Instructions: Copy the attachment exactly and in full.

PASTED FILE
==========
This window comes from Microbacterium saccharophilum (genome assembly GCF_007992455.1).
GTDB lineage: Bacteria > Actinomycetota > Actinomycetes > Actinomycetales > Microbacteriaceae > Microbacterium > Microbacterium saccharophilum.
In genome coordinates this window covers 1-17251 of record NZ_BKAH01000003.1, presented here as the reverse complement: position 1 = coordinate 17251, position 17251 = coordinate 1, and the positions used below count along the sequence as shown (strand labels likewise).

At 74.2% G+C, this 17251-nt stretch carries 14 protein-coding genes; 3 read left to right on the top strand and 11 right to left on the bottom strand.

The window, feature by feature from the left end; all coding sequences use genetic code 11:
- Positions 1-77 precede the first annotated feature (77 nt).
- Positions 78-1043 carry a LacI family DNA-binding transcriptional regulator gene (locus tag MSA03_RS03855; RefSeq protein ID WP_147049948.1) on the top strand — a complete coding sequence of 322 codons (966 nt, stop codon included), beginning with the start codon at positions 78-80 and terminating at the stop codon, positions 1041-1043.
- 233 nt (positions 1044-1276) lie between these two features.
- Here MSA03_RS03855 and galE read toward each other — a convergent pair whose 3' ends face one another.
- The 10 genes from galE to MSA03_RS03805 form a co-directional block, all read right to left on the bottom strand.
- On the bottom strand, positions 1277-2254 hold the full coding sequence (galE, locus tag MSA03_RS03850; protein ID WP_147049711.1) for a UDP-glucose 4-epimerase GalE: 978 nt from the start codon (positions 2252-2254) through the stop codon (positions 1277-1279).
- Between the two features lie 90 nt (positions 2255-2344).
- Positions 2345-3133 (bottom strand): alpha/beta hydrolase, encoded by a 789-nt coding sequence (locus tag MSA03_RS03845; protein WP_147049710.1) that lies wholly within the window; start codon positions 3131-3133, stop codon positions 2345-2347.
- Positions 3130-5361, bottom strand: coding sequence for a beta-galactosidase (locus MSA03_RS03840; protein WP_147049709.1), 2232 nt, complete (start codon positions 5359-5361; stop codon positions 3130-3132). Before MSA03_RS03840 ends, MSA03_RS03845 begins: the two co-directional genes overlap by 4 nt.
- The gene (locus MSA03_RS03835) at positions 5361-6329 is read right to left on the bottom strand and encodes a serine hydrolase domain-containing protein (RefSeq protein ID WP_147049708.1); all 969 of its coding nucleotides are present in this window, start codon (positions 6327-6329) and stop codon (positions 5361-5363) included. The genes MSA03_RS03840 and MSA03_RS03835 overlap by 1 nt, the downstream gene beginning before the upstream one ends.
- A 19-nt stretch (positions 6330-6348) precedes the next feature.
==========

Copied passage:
This window comes from Microbacterium saccharophilum (genome assembly GCF_007992455.1).
GTDB lineage: Bacteria > Actinomycetota > Actinomycetes > Actinomycetales > Microbacteriaceae > Microbacterium > Microbacterium saccharophilum.
In genome coordinates this window covers 1-17251 of record NZ_BKAH01000003.1, presented here as the reverse complement: position 1 = coordinate 17251, position 17251 = coordinate 1, and the positions used below count along the sequence as shown (strand labels likewise).

At 74.2% G+C, this 17251-nt stretch carries 14 protein-coding genes; 3 read left to right on the top strand and 11 right to left on the bottom strand.

The window, feature by feature from the left end; all coding sequences use genetic code 11:
- Positions 1-77 precede the first annotated feature (77 nt).
- Positions 78-1043 carry a LacI family DNA-binding transcriptional regulator gene (locus tag MSA03_RS03855; RefSeq protein ID WP_147049948.1) on the top strand — a complete coding sequence of 322 codons (966 nt, stop codon included), beginning with the start codon at positions 78-80 and terminating at the stop codon, positions 1041-1043.
- 233 nt (positions 1044-1276) lie between these two features.
- Here MSA03_RS03855 and galE read toward each other — a convergent pair whose 3' ends face one another.
- The 10 genes from galE to MSA03_RS03805 form a co-directional block, all read right to left on the bottom strand.
- On the bottom strand, positions 1277-2254 hold the full coding sequence (galE, locus tag MSA03_RS03850; protein ID WP_147049711.1) for a UDP-glucose 4-epimerase GalE: 978 nt from the start codon (positions 2252-2254) through the stop codon (positions 1277-1279).
- Between the two features lie 90 nt (positions 2255-2344).
- Positions 2345-3133 (bottom strand): alpha/beta hydrolase, encoded by a 789-nt coding sequence (locus tag MSA03_RS03845; protein WP_147049710.1) that lies wholly within the window; start codon positions 3131-3133, stop codon positions 2345-2347.
- Positions 3130-5361, bottom strand: coding sequence for a beta-galactosidase (locus MSA03_RS03840; protein WP_147049709.1), 2232 nt, complete (start codon positions 5359-5361; stop codon positions 3130-3132). Before MSA03_RS03840 ends, MSA03_RS03845 begins: the two co-directional genes overlap by 4 nt.
- The gene (locus MSA03_RS03835) at positions 5361-6329 is read right to left on the bottom strand and encodes a serine hydrolase domain-containing protein (RefSeq protein ID WP_147049708.1); all 969 of its coding nucleotides are present in this window, start codon (positions 6327-6329) and stop codon (positions 5361-5363) included. The genes MSA03_RS03840 and MSA03_RS03835 overlap by 1 nt, the downstream gene beginning before the upstream one ends.
- A 19-nt stretch (positions 6330-6348) precedes the next feature.